Graduates who left school in winter 2012 or spring 2013 and specialized in a number of agricultural fields – including agricultural economics, agricultural education and crop science, among others – are making 5 percent more than those who graduated a year ago, according to Mike Gaul, the Career Services Director for the College of Agricultural and Life Sciences at Iowa State.
“Five percent is pretty doggone good,” Gaul said in an interview.
Gaul said he’s particularly pleased with jumps in salary for recent graduates in agricultural education, an industry that has had trouble attracting students in the past. This year, the average entry-level agricultural education teacher made $40,762 – up from $37,002 in 2011/2012.
“It’s really good to see those [salaries] finally move north,” Gaul said, especially because small-town agricultural programs without teachers are sometimes forced to abandon agriculture education altogether.
Though eight of the nine sectors evaluated saw salary jumps, one was left out of the trend: environmental sciences, fisheries, forestry and wildlife biology. Those wages fell a little over seven percent. Government hiring freezes may be responsible for those numbers, Gaul said, as federal, state and local authorities grapple with sequestration and other budget challenges.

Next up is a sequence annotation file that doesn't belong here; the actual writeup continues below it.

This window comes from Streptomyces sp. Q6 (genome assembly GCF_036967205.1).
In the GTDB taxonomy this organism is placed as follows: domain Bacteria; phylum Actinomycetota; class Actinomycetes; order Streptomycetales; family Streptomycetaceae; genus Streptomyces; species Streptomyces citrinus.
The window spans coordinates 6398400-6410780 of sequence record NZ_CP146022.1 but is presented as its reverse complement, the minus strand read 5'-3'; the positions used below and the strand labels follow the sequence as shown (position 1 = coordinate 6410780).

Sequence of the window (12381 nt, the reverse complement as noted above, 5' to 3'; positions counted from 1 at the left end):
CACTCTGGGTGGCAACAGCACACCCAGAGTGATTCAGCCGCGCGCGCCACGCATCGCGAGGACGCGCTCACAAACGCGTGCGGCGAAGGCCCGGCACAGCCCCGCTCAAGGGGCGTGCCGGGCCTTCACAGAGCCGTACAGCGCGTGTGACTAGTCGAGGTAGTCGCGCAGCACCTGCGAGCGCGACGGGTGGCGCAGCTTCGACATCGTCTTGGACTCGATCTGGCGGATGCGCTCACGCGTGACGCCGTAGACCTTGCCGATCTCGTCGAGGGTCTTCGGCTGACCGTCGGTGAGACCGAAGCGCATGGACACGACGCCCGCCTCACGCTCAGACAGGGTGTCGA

The data serves as a “good recruiting tool for us,” Gaul noted. Though he said he does not encourage college students to base their major solely on salary predictions, it can be helpful when it comes down to choosing between two or more paths of study.
Sixteen agricultural colleges contributed to the data set.
A 2010 National Institute of Food and Agriculture study conducted in partnership with Purdue University found 54,400 agriculture jobs would be created between 2010 and 2015. It estimated, however, that universities would only graduate 29,300 agriculture students to fill those positions.
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